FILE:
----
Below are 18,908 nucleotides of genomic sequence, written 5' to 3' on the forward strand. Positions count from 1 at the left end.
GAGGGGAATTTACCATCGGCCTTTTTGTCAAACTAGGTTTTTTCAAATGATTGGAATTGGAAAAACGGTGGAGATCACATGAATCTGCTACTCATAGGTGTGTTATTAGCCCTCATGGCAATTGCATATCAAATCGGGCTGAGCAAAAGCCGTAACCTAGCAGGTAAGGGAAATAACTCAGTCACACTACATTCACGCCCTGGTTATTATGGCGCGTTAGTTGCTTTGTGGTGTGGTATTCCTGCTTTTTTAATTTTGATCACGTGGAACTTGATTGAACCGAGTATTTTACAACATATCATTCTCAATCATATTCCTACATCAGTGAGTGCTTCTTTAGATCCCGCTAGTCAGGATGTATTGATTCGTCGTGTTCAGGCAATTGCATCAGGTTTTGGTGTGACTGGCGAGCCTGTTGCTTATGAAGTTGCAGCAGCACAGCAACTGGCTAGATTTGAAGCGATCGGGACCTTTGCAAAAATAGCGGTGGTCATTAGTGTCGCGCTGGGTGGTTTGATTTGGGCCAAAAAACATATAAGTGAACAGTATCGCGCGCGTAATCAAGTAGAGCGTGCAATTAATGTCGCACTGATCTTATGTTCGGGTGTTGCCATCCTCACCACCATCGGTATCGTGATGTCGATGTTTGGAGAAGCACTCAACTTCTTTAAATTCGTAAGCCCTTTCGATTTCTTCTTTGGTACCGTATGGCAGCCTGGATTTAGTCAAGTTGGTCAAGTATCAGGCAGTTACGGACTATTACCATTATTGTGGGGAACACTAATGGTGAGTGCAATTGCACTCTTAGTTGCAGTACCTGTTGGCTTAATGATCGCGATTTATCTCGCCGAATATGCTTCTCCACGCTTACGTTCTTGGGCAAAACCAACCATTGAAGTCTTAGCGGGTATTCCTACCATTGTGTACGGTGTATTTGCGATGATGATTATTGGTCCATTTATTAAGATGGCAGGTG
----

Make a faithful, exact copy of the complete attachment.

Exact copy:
Below are 18,908 nucleotides of genomic sequence, written 5' to 3' on the forward strand. Positions count from 1 at the left end.
GAGGGGAATTTACCATCGGCCTTTTTGTCAAACTAGGTTTTTTCAAATGATTGGAATTGGAAAAACGGTGGAGATCACATGAATCTGCTACTCATAGGTGTGTTATTAGCCCTCATGGCAATTGCATATCAAATCGGGCTGAGCAAAAGCCGTAACCTAGCAGGTAAGGGAAATAACTCAGTCACACTACATTCACGCCCTGGTTATTATGGCGCGTTAGTTGCTTTGTGGTGTGGTATTCCTGCTTTTTTAATTTTGATCACGTGGAACTTGATTGAACCGAGTATTTTACAACATATCATTCTCAATCATATTCCTACATCAGTGAGTGCTTCTTTAGATCCCGCTAGTCAGGATGTATTGATTCGTCGTGTTCAGGCAATTGCATCAGGTTTTGGTGTGACTGGCGAGCCTGTTGCTTATGAAGTTGCAGCAGCACAGCAACTGGCTAGATTTGAAGCGATCGGGACCTTTGCAAAAATAGCGGTGGTCATTAGTGTCGCGCTGGGTGGTTTGATTTGGGCCAAAAAACATATAAGTGAACAGTATCGCGCGCGTAATCAAGTAGAGCGTGCAATTAATGTCGCACTGATCTTATGTTCGGGTGTTGCCATCCTCACCACCATCGGTATCGTGATGTCGATGTTTGGAGAAGCACTCAACTTCTTTAAATTCGTAAGCCCTTTCGATTTCTTCTTTGGTACCGTATGGCAGCCTGGATTTAGTCAAGTTGGTCAAGTATCAGGCAGTTACGGACTATTACCATTATTGTGGGGAACACTAATGGTGAGTGCAATTGCACTCTTAGTTGCAGTACCTGTTGGCTTAATGATCGCGATTTATCTCGCCGAATATGCTTCTCCACGCTTACGTTCTTGGGCAAAACCAACCATTGAAGTCTTAGCGGGTATTCCTACCATTGTGTACGGTGTATTTGCGATGATGATTATTGGTCCATTTATTAAGATGGCAGGTG